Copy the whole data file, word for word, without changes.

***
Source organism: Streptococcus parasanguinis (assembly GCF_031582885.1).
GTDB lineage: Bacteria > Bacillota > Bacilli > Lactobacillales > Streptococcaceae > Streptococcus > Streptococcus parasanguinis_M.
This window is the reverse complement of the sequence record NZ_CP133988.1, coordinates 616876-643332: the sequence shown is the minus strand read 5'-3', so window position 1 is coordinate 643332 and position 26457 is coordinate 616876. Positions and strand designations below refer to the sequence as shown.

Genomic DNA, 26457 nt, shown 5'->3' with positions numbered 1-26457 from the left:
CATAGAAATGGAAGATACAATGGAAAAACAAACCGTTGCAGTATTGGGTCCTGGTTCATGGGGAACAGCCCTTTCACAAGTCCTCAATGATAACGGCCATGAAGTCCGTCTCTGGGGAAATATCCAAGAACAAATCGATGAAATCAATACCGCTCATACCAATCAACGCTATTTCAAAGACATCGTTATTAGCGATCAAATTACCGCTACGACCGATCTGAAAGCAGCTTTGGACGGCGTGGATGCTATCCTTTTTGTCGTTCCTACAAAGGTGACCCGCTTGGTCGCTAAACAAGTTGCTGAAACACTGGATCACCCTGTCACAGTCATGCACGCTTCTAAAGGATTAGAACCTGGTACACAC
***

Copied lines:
Source organism: Streptococcus parasanguinis (assembly GCF_031582885.1).
GTDB lineage: Bacteria > Bacillota > Bacilli > Lactobacillales > Streptococcaceae > Streptococcus > Streptococcus parasanguinis_M.
This window is the reverse complement of the sequence record NZ_CP133988.1, coordinates 616876-643332: the sequence shown is the minus strand read 5'-3', so window position 1 is coordinate 643332 and position 26457 is coordinate 616876. Positions and strand designations below refer to the sequence as shown.

Genomic DNA, 26457 nt, shown 5'->3' with positions numbered 1-26457 from the left:
CATAGAAATGGAAGATACAATGGAAAAACAAACCGTTGCAGTATTGGGTCCTGGTTCATGGGGAACAGCCCTTTCACAAGTCCTCAATGATAACGGCCATGAAGTCCGTCTCTGGGGAAATATCCAAGAACAAATCGATGAAATCAATACCGCTCATACCAATCAACGCTATTTCAAAGACATCGTTATTAGCGATCAAATTACCGCTACGACCGATCTGAAAGCAGCTTTGGACGGCGTGGATGCTATCCTTTTTGTCGTTCCTACAAAGGTGACCCGCTTGGTCGCTAAACAAGTTGCTGAAACACTGGATCACCCTGTCACAGTCATGCACGCTTCTAAAGGATTAGAACCTGGTACACAC